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Spotted Eagle Owl

Spotted Eagle Owl

Bubo africanus (Genus: Bubo = Latin: an eagle owl, probably onomatopoeic; species: africanus = Latin: from Africa)

Zizi (Shona, generic for owls); 

Grand-duc africain (French); 

Bufo-malhado (Portuguese)


This is a big and impressive bird: 45 cm long and weighing 700 g.  I have recently seen a pair hunting at night around our neighbourhood, and in the past have spotted them on the roofs in the early evening and sometimes standing on the ground (as in the picture above).  Their lovely haunting call – “hoo hoooo!  hoo-hoooo!” – is very evocative, though terrifying, no doubt, to those of a mousy disposition.  (There is a good version of the call on the YouTube link above.  I am guessing that the bird in the video is a female, as I believe that the female, slightly more loquacious, has three hoos and the male only two.  Make of that what you will.)  

At close quarters, they can be quite startling: those huge accusing eyes.  It is called a “Spotted Eagle Owl” because of the spotted breast: that does not come out as clearly in the pictures above as it does in our local examples, where the spots are clearer against a creamy background.  

The tufts on the head, by the way, are not ears, or at least they have nothing to do with hearing.  The owl’s hearing is very acute indeed and of vital importance for hunting: the rustling movement of the mouse or other small creature attracts their hungry attention.  Their hearing is actually assisted not by those tufts but rather by the characteristic flat ‘face disk’ which directs the sound into the bird’s ears (which are simply holes hidden under the feathers) and also can act as a ‘direction finder’ to help locate the sound of potential prey.  Neither are the tufts horns: they are feathers which can be raised and lowered, and are probably more to do with ‘display’: a threatening look, perhaps, rather like a frown for us.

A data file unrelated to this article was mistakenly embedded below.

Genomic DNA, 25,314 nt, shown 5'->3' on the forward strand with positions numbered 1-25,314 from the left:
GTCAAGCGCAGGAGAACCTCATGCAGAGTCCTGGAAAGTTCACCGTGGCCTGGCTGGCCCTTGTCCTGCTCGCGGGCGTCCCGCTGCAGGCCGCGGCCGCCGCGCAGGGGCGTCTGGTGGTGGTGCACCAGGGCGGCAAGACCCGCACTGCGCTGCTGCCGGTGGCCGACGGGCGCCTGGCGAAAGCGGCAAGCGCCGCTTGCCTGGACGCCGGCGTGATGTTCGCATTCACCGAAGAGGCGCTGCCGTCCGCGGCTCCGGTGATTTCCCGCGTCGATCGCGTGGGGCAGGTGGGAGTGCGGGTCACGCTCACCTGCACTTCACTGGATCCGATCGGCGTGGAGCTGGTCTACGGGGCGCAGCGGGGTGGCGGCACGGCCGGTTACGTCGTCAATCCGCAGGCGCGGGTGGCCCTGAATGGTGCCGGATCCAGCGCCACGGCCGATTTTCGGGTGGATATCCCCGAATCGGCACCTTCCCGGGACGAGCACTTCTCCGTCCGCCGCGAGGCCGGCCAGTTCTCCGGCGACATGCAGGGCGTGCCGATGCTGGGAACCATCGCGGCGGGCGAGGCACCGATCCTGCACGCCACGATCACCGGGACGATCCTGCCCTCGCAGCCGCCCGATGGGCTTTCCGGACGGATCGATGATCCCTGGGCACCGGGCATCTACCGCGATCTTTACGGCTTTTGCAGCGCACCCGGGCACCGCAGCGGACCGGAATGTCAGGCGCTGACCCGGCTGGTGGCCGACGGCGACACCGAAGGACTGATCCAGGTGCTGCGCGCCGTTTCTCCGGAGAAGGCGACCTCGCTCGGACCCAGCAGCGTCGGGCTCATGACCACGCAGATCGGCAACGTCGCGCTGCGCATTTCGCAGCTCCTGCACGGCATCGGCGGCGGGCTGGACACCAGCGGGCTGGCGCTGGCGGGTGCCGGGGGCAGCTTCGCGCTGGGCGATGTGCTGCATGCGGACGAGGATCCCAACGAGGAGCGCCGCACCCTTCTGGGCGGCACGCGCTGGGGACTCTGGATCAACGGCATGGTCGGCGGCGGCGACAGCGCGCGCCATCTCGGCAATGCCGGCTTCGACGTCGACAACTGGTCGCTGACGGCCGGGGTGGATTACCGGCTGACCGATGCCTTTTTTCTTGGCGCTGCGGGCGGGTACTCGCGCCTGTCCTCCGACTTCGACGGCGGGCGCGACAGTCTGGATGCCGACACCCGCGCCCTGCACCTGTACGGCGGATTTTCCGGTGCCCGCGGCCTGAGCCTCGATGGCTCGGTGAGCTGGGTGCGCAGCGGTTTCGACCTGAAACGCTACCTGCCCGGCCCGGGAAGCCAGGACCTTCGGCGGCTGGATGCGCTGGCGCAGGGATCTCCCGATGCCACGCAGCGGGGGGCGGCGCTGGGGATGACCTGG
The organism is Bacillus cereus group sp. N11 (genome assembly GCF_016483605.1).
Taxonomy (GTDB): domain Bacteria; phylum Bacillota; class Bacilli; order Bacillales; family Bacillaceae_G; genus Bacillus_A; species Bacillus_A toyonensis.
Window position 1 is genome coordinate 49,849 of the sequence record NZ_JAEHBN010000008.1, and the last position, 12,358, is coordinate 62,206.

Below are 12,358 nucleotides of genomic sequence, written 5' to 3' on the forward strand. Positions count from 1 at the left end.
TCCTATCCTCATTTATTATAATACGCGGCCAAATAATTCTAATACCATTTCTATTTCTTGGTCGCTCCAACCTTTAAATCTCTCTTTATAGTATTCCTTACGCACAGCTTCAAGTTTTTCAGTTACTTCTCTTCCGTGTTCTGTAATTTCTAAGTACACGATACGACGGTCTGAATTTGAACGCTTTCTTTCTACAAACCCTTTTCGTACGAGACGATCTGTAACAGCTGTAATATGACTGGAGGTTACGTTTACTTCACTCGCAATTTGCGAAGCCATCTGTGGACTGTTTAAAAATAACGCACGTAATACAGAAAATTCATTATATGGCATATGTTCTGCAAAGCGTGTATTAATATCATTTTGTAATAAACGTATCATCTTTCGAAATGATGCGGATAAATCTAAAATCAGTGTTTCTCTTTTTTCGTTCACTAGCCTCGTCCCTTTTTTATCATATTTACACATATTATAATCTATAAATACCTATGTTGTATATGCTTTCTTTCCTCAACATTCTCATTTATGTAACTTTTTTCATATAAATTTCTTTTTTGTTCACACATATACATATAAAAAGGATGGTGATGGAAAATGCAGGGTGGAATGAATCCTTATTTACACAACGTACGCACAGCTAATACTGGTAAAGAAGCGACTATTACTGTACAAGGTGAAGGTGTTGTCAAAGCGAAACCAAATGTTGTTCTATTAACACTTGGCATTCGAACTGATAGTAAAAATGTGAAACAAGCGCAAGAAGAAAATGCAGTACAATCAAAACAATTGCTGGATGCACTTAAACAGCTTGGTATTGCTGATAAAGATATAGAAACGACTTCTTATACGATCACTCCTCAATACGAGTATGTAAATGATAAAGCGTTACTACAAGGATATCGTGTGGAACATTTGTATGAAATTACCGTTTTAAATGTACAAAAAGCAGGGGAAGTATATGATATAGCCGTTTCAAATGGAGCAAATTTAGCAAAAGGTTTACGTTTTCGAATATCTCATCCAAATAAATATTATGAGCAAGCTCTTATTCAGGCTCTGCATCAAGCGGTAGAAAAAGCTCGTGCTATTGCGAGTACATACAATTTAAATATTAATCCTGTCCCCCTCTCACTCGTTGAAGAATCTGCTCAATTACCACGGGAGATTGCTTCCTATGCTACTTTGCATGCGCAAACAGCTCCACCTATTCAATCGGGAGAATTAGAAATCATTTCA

Owls, of course, are nocturnal: during the day they sit quietly in trees or rocks, practically invisible unless they move, the prominent eyes kept closed, or nearly closed, to attract less attention.  Those eyes are large and very sensitive, of course, for night vision: the larger the eye, the more light they can capture.  

Spotted eagle owl in flight

Notice the very broad wings: this makes it possible to fly very slowly without losing lift.  As a general rule, I think, fast flying birds have narrower wings and slow flying ones broad wings: think of swifts and swallows with wings like knife-blades and, on the other hand, slow drifters and soarers like storks and herons and hammerkops. 

(I presume that seagulls, which do have quite narrow wings but can sometimes hang almost stationary in the air, are an exception because they are almost always flying in windy conditions at the sea and so get plenty of lift from the wind speed alone.)  I have noticed that large aircraft also make their wings broader during landing and take off, and then retract these extensions when going at full speed, and I suppose the principle is the same: a broader wing gives greater lift and so allows slower flight, while a narrow wing needs greater speed to get the same amount of lift and reduced air resistance.  

Owls’ wings also have another interesting adaptation: it is important when they hunt not only to be able to hear their prey but also to avoid being heard.  Wings can be very noisy, with all that wind rushing over them, and it can prevent the owl from hearing its prey and perhaps also alert the prey to the owl’s approach. 

If you have ever had a falcon fly past you at close range and top speed, it sounds like a mini jet aircraft.  Owls’ wings are equipped with special silencers – fluffy feathers on the leading edge which break up the air flow and reduce the wind-rush noise.  They almost float in dark silent space.  

The other morning, we had a tremendous noise coming from a tree in a neighbouring garden: a flock of Arrow-Marked Babblers were shouting all together, and were joined by a variety of other birds, most noticeably the Fork-Tailed Drongos which are famously fearless birds.  The noise went on without stopping for at least 15 minutes; it was literally quite deafening.  In fact, there was a single Eagle-Owl (a young bird?) sitting in the tree that was at the centre of all the commotion.  The other birds in the garden simply would not tolerate his (her?) presence and kept up the noise until, eventually, it left. 

More than one of us thought of the situation of immigrants who, merely by their presence, attract the fear and sometimes violence of the residents: a kind of avian zenophobia.  In fact, I don’t think (but am I right?) that smaller birds have anything really to fear from an owl in their midst; nor is there much that they can do to harm such a big bird.  But they can certainly make a deafening noise; which is what they did. 

And it worked.  


At the end of this ‘Birds’ section is a ‘links’ post which contains a video of “Bird flight sound comparison” which you might find interesting.

Stephen Buckland

Dr. Stephen Buckland – Lecturer in Philosophy but also a keen amateur bird watcher.

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